Joy in the Journey

In my ongoing exploration (through thoughts and discussion) of topics such as beliefs, love, and life choices, answers come very rarely.  If there's one conclusion I feel I've reached in the past few months, however, it is this:  If the gospel is the one path to true happiness, why does living a wholly LDS/temple worthy/celibate life seem so scarily miserable?  Where does the happiness come in?  Do I just have to swallow the idea that after waiting 60 more years, I'll die and have the chance to be happy?  This conclusion hasn't translated into any major life decisions; my decision has always basically been the gospel path.  In my mind, though, I'm at something of a standstill while I ask, "What exactly am I signing up for?"

That's why I was instantly interested when I heard about the homosexuality-themed fireside that was going to take place in Idaho Falls, titled "Finding Joy in the Journey."  How to find joy on my journey is exactly what I've been concerned about, so I decided to make the four hour drive up yesterday to attend.  Ty Mansfield was going to be the keynote speaker, and the whole thing was partly organized by one of my friends from Journey Into Manhood.  I went hoping to find new insight, crossing my fingers that it would be more than a bloated Matis fireside.

(Hey, look.  I just realized the picture on the fireside program is the wallpaper I've had on my phone for the past year.  It's a sign.)

As a fireside attended mostly by people who aren't gay themselves, I suppose it did some good things.  For me, though, it fell flat from the beginning and I began to worry that I had wasted my time and gas.  The first speaker in the meeting for gay men was exactly what I didn't need:  an older man who spoke vaguely, talked about homosexuality as an addiction, and taught how to resist temptation by using an example of how, when he was a truck driver, he would deny sexual offers at truck stops-- even though he is straight.

The evening finally picked up for me the first time Ty spoke as part of the question and answer period.  Amidst a bunch of vague answers, he said something that may have shocked some people:  Our responsibility is not to fight our attractions but to embrace and transform them into a God-like love for all people.  At that moment, I admitted to myself that I have a mancrush on Ty.  (Be sure you understand the definition of "mancrush."  He just has it all together-- intelligent, practical, spiritual...  I'd like to be him.)  And that breath of fresh air continued as he gave the last talk of the evening, the talk that I had been waiting for, the only talk about finding joy in the journey.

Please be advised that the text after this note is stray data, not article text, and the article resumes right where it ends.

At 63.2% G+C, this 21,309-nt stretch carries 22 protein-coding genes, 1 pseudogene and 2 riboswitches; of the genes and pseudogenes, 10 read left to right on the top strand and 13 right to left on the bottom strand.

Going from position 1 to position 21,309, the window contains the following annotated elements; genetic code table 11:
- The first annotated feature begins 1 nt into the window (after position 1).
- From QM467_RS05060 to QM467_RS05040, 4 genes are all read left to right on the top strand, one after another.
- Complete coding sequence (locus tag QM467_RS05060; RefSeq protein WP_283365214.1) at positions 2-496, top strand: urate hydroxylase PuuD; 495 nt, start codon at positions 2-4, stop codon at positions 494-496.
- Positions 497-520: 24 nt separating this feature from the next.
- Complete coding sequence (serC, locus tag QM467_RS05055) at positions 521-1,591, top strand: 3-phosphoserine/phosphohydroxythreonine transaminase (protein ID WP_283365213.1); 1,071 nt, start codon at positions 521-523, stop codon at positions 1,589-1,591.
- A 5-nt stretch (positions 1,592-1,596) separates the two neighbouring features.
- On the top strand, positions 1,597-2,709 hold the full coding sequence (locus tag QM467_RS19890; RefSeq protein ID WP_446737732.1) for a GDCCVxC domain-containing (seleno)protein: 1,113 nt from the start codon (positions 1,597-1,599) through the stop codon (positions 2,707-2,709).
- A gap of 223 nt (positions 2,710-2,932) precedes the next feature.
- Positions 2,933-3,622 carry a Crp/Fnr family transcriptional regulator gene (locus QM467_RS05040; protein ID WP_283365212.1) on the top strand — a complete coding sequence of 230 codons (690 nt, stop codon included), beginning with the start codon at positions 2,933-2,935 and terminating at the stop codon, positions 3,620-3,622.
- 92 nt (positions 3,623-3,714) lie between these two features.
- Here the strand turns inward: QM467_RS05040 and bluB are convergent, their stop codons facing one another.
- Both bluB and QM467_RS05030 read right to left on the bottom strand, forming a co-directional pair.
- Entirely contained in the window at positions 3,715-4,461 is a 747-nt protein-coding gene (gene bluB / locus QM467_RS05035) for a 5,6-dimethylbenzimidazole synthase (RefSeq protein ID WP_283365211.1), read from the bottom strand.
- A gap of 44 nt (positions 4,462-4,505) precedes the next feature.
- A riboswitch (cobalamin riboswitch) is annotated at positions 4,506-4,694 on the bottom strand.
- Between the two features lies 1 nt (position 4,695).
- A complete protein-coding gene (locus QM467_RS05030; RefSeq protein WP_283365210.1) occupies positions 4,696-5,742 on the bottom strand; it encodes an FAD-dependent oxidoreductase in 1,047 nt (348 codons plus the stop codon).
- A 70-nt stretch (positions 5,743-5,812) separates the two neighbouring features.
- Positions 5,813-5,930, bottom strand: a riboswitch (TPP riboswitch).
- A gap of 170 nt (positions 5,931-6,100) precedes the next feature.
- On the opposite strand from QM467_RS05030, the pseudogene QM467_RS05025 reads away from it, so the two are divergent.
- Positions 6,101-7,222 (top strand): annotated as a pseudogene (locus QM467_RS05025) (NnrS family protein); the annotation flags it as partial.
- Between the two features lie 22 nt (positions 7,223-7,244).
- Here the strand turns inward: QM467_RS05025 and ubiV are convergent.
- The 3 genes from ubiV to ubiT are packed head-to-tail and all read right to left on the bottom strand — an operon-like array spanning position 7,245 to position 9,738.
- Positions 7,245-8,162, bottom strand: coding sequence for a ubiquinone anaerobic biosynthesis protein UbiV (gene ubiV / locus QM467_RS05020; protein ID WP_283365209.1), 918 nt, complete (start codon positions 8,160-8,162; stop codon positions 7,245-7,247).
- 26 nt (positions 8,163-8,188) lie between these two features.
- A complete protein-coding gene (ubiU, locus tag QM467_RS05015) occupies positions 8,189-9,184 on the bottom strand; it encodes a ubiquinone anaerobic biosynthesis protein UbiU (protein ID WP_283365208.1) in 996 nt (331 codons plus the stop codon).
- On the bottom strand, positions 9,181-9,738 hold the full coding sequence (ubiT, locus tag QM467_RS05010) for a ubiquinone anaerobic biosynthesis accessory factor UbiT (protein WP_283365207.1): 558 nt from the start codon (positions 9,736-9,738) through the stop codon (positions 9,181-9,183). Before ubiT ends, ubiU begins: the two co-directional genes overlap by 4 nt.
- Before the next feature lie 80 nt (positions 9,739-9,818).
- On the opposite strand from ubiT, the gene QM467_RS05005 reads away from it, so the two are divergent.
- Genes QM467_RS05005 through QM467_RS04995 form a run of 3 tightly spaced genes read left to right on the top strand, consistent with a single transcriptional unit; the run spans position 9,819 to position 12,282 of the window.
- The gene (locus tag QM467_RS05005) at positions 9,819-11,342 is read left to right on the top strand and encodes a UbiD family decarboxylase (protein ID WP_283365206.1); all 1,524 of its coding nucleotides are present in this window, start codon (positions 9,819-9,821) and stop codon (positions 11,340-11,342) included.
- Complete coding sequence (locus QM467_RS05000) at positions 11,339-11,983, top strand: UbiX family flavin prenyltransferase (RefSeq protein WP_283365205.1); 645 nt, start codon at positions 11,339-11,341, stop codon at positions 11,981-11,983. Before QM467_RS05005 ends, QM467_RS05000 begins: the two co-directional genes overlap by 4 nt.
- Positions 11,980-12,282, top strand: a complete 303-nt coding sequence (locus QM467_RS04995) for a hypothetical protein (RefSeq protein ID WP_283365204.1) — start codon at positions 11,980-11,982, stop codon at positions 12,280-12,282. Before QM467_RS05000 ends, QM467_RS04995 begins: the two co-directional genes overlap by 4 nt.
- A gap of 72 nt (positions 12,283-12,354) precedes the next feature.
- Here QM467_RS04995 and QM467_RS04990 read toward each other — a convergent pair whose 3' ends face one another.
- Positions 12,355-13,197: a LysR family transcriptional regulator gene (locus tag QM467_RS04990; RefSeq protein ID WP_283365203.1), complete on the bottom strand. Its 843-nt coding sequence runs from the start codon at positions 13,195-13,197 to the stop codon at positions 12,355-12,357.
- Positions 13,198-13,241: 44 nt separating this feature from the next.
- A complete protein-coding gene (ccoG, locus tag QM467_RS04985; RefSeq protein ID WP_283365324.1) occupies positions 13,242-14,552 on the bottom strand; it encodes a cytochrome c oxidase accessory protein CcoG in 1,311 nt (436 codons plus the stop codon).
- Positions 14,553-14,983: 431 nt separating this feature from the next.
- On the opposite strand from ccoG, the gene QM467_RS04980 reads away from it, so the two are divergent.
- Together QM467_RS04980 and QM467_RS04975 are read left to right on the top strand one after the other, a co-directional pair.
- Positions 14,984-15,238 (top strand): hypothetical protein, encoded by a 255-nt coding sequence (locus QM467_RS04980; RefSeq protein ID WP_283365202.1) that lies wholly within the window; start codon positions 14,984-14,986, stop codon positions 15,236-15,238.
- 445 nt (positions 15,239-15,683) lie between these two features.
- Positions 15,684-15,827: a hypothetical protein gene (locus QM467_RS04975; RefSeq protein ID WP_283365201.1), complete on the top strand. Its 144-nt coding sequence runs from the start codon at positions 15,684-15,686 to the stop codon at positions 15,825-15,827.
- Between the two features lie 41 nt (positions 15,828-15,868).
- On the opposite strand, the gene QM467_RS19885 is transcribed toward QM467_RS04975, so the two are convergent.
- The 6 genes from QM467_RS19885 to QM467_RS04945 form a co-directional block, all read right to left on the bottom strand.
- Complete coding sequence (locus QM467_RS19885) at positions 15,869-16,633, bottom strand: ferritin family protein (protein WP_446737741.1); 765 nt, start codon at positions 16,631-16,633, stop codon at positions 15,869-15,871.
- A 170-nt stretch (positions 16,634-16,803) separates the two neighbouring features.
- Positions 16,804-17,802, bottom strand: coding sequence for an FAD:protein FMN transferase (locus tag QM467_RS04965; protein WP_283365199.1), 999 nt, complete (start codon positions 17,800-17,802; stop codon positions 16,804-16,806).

Ty shared an example/analogy of a deaf man seeing another man dancing to music and dancing along with him, even though he doesn't hear the music, and eventually deciding that dancing isn't very fun.  (If you're unfamiliar with the story, it's better explained here.)  Aaron actually told me this analogy a few years ago on one of the first times we hung out, but I hadn't thought much about it since then.

The point, at least to me, is that joy in the gospel is designed to come from dancing to the music and not just going through the motions.  There are times in my life when I believe I heard the music, or at least parts of it.  The difficult thing is that we're raised in the Church being taught how people move to the music, but it's wholly our responsibility to reach the point of hearing.  When we do, I think the movement comes naturally.  You can't help but dance.

I had a phone conversation with my mom a couple of weeks ago in which I was pretty honest with her about being frustrated with Church and committing to an unhappy life.  She tried to encourage me to endure the hard things in life by doing the gospel basics, but I eventually got a bit upset because I didn't think she could understand what it's like.  I asked, "What if instead of Dad and all of your kids and grandkids, you only had the Book of Mormon?"  What I didn't understand at that point is that happiness through the gospel is about much, much more than keeping the rules.  Ty explained that you'll exhaust yourself just trying to do the right thing.  That's exactly the mistake I've been making for years, I'm realizing:  Doing what I'm supposed to and thinking, like the deaf man, "So... When does the happiness come?"